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John Henry Johnson is Latest Running Back Pioneer to Pass Away 0

Posted on June 04, 2011 by Dean Hybl

John Henry Johnson is one of three Hall of Fame running backs to pass away so far in 2011.

The death on Friday of John Henry Johnson marks the third Hall of Fame running back from the 1950s to pass away so far in 2011. In addition to Johnson, Ollie Matson died on February 19th and Joe Perry passed away on April 25th.

As some of the first African American superstars in the NFL, these three future Hall of Famers were among a group of runners that brought excitement and versatility to the NFL in the 1950s.

Here is a brief look at the careers of these three all-time greats:

Ollie Matson – A decade before Bob Hayes went from Olympic sprinter to NFL superstar, Ollie Matson won silver and bronze medals as a sprinter at the 1952 Olympics and then earned All-Pro honors and co-Rookie of the Year honors as an NFL rookie.

A multiple threat as a running back, receiver and returner, Matson twice led the NFL in all-purpose yards and was a first team All-Pro during each of his first five seasons with the Chicago Cardinals.

Following the 1958 season, he was the centerpiece of one of the first blockbuster trades in NFL history as the Los Angeles Rams traded nine players to acquire Matson. He rushed for 863 yards and had 1,421 yards from scrimmage during his first season in Los Angeles, but the Rams won only 11 games during his four seasons in Los Angeles. Read the rest of this entry →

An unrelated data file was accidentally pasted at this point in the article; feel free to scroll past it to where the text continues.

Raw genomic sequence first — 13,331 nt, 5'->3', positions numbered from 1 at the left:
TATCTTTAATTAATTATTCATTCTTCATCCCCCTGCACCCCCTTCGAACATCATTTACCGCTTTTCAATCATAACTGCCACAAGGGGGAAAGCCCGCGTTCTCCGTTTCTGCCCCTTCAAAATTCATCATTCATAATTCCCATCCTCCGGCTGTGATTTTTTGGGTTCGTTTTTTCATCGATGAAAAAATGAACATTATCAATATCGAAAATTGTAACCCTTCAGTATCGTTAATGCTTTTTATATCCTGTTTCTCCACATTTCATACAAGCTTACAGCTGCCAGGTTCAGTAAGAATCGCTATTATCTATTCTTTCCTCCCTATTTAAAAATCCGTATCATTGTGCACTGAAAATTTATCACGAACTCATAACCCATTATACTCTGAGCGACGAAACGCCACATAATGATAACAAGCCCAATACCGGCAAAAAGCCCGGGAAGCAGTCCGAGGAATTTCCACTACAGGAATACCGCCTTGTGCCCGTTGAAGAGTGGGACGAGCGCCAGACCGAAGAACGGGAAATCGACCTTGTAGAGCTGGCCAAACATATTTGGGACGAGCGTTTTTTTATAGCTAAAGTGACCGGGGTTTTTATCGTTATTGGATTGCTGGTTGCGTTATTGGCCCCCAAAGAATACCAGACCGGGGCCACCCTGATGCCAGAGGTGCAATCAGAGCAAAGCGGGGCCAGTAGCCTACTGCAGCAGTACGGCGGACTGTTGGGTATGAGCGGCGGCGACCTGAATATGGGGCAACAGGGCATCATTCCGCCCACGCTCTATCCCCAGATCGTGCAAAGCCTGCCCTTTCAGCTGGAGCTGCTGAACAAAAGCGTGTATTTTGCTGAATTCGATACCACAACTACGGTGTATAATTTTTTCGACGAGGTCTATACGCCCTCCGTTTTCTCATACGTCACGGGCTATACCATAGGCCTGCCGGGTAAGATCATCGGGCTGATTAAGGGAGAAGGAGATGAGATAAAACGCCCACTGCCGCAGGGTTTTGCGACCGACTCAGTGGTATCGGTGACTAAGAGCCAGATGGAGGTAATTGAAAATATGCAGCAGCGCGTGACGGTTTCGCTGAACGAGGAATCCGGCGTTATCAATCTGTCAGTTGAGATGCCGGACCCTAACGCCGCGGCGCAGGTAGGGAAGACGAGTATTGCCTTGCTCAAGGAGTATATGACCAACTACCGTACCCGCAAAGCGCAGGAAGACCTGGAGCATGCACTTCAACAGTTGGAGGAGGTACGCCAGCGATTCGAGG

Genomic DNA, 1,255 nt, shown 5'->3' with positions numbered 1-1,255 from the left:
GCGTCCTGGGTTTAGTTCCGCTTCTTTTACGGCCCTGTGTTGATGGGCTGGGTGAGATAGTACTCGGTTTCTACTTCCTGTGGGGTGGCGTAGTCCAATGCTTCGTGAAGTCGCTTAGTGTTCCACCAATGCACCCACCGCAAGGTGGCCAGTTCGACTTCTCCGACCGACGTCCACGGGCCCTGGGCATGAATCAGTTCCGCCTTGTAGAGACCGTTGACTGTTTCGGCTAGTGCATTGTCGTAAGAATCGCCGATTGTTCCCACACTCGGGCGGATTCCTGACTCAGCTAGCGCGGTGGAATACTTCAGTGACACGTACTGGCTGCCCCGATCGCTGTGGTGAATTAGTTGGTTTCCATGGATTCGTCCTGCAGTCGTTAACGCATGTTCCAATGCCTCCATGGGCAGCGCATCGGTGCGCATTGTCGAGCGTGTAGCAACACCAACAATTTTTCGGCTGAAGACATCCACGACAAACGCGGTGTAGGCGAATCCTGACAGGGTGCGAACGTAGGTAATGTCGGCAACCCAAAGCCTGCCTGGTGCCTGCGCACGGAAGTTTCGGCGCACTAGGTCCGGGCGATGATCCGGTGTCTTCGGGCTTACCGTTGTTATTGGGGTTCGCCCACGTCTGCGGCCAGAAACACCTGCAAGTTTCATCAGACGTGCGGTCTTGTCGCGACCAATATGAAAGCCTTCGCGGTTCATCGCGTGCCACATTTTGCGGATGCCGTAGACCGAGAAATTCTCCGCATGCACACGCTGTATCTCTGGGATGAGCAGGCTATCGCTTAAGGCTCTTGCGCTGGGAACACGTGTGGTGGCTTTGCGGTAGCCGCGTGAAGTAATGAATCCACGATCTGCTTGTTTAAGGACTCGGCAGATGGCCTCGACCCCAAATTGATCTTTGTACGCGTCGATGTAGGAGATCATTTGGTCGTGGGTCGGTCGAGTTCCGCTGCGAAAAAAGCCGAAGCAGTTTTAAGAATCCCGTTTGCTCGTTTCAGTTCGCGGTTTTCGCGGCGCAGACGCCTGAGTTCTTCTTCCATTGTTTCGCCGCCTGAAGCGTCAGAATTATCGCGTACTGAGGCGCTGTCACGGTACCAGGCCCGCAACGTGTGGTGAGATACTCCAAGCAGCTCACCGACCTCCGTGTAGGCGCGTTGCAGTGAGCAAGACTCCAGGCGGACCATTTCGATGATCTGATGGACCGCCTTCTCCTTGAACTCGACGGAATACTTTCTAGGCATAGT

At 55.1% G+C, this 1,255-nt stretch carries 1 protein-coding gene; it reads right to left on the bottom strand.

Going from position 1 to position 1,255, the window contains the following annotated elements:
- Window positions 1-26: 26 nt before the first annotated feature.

• Vintage Athlete of the Month

    • Drew Pearson: Mr. Clutch
      August 7, 2021 | 6:59 pm

      Drew Pearson

      The Sports Then and Now Vintage Athlete of the Month is a former NFL wide receiver know as “Mr. Clutch” for his penchant for making big receptions at crucial moments of the game. After waiting for more than 30 years, he is finally earning his rightful place in the Pro Football Hall of Fame as a member of the 2021 Hall of Fame Class.

      During his decade with the Dallas Cowboys, Drew Pearson had a habit of making the big catch at the right moment to help the Cowboys time and again snatch victory from the jaws of defeat.

      The favorite target of Hall of Fame quarterback Roger Staubach, Pearson was widely recognized as one of the great receivers of his era. Though at the time of his retirement many expected Pearson to easily breeze into the Hall of Fame, his enshrinement was derailed by changes to the game which artificially inflated receiver stats and made the numbers he produced during a time when wide receivers weren’t catching 100 passes a season seem inferior.

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